Would your real estate agency love to get more bang for your buck with your online marketing efforts?
The average first-time visitor to your website may only hang around briefly before clicking away. Often they don’t come back again, but wouldn’t it be great to have an effective way of putting your firm in front of them again?
This is where retargeting comes in. After all that work you put into driving traffic to your website in the first place, retargeting allows you to “follow them around” with your ad campaigns appearing in various places they browse on the internet.
You’ve probably seen this in action already, whether or not you realized what was going on. Say you checked out a certain new laptop on a website, then suddenly find that you see it everywhere else online. It’s in your Facebook newsfeed, in ads in the middle of articles, and on sidebar ads. This is retargeting. When you landed on that website the first time and checked out the laptop, this triggered a retargeting pixel to follow you around the internet.
How Does Retargeting Work?
Retargeting works by placing a small piece of code (or a pixel) on your website. This means that visitors come to your site, the code drops an anonymous browser cookie on them. When those visitors browse the web, they will be served up your ads based on their previous activity visiting your website.
The pixel won’t be noticed by your visitors (though those in the know will realize when they see your ads popping up) and doesn’t affect your website performance.
To give a real estate example, say someone landed on your firm’s website because they did a Google search for “houses for sale in (name of your city/town).” They might browse around a bit, perhaps even show interest in particular neighborhoods.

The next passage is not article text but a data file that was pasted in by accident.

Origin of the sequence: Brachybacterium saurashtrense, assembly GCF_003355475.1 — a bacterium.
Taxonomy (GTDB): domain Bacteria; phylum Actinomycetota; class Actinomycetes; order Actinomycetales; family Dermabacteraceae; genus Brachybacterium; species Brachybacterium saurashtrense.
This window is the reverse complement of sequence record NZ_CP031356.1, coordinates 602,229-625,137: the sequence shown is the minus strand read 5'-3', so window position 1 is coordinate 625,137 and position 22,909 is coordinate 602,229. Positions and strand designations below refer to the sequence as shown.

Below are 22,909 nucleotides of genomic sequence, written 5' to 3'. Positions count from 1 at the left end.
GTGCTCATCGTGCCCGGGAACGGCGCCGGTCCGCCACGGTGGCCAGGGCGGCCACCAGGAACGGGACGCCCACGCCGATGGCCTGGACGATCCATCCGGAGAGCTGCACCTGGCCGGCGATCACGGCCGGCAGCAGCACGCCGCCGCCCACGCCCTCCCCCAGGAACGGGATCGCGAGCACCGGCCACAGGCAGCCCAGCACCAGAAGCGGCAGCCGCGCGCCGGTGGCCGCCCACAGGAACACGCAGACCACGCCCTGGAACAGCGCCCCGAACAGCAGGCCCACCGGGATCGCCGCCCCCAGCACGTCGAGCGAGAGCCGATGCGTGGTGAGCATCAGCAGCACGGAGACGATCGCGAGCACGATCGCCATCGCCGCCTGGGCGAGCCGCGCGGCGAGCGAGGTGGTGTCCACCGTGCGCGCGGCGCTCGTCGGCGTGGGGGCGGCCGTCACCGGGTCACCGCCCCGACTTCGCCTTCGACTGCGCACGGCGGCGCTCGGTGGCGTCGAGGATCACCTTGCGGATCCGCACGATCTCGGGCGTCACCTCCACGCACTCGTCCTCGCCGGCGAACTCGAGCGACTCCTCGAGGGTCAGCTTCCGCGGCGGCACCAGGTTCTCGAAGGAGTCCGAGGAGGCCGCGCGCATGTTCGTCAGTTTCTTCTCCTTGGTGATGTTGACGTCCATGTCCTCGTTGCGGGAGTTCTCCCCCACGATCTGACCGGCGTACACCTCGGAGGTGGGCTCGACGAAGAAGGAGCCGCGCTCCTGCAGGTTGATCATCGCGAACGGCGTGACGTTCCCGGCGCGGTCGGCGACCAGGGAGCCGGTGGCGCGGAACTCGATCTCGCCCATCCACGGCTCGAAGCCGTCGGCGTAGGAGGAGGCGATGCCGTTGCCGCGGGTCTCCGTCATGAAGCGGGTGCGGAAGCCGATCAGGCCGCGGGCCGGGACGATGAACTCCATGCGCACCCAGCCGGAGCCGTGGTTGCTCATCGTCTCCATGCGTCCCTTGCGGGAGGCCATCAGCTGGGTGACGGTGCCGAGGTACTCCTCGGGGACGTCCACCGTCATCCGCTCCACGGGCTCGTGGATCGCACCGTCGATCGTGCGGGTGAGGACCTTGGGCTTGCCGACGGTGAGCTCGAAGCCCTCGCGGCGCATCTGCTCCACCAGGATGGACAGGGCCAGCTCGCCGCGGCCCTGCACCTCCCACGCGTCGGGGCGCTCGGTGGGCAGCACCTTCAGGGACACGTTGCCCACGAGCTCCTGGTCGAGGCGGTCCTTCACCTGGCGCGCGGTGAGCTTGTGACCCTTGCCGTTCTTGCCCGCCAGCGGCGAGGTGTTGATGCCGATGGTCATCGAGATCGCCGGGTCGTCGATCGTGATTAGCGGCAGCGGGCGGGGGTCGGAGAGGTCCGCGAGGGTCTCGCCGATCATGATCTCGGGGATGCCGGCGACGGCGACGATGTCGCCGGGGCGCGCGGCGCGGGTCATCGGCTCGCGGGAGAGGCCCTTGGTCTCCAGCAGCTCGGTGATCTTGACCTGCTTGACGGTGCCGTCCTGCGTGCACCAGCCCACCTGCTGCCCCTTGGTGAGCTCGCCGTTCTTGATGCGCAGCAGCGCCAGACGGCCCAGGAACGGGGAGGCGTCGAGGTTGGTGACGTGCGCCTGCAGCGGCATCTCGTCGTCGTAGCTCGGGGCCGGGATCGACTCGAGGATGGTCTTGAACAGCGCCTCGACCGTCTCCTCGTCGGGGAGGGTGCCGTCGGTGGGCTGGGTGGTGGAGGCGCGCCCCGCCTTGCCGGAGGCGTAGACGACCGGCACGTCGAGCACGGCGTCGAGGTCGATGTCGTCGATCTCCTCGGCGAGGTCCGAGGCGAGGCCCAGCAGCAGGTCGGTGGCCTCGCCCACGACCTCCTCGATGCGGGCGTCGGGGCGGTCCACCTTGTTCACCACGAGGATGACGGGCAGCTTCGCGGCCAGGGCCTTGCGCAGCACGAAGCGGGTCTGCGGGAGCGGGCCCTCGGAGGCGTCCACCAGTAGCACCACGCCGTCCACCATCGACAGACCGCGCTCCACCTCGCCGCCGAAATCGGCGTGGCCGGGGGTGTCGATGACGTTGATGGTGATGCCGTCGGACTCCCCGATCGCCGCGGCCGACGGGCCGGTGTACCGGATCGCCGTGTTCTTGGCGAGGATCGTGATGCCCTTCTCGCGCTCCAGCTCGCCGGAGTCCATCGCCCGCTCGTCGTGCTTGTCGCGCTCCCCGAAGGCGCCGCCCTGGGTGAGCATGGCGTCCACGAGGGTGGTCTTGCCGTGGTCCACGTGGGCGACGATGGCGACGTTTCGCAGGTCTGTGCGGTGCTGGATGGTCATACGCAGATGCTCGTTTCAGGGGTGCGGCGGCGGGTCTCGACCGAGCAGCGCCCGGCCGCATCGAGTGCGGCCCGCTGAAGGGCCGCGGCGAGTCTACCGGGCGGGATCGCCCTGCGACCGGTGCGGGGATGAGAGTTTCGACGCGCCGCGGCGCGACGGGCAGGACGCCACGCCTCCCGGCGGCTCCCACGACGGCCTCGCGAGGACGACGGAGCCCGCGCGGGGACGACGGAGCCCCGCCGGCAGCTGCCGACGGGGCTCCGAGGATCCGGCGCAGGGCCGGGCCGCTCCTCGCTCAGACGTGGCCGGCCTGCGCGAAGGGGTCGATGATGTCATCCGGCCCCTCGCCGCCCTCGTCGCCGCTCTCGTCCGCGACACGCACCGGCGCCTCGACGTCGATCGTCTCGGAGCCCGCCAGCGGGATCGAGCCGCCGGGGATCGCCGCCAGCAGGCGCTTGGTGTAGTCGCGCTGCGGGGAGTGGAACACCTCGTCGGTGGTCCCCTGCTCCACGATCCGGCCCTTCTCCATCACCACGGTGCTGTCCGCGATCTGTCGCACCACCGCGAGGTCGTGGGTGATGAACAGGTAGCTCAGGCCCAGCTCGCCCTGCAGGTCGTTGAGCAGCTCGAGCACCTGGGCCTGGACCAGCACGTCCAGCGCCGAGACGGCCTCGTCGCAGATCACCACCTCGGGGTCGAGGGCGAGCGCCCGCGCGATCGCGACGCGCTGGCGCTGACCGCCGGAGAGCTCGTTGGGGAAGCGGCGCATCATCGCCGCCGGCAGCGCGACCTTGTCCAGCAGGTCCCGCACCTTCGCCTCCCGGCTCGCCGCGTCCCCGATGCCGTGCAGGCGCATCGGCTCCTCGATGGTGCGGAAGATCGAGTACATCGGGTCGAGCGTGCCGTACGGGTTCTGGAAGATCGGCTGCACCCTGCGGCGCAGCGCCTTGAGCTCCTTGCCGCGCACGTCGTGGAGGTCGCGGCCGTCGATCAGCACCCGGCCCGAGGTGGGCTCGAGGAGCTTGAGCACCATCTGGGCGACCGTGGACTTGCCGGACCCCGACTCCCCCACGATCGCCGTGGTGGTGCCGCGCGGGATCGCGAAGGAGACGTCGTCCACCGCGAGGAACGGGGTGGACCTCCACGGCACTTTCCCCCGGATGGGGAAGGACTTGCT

Depending on how you set up your retargeting campaign, once they click away and browse elsewhere, they might come across your ad for a “neighborhood open house” in a neighborhood which they showed interest in when they were browsing your website.
If you’re using Google Display Network or any others similar, they only get paid when someone clicks on your ad. This means they have a vested interest in being targeted and presenting specific ads to people who have been identified as showing an interest in the product or service. This means they get more clicks the better they do at finding an appropriate audience.
Setting Up Retargeting Campaigns
There are a few things to set up when you’re putting together a retargeting campaign:
There are a couple of different ways to determine an audience for your retargeting:
- Build your own list consisting of people who have visited your website.
- Create a “preset” audience, determined by their browsing habits and preferences. For example, if you were selling in a rural area, you might target people with an interest in organic farming or horses.
Out of these two methods, the first one tends to be the way to get a better target audience. This way you already know they have an interest because they’ve been to your website before. You can also have an idea of specific types of properties they are interested in based on their previous behavior.
With the second method, you’re trying to take an educated guess as to the types of people who will be interested, so it’s not usually going to work out as well-targeted as your own list.
A key to success is going to be having a variety of ads available in different formats, based on what you know of your target audience and what will be likely to appeal to them. When you think about it, if you see the same ad repeatedly but haven’t clicked on it yet, how likely are you to do so in the future?
Consider the different formats available and ensuring that you have created images which are sized correctly for each: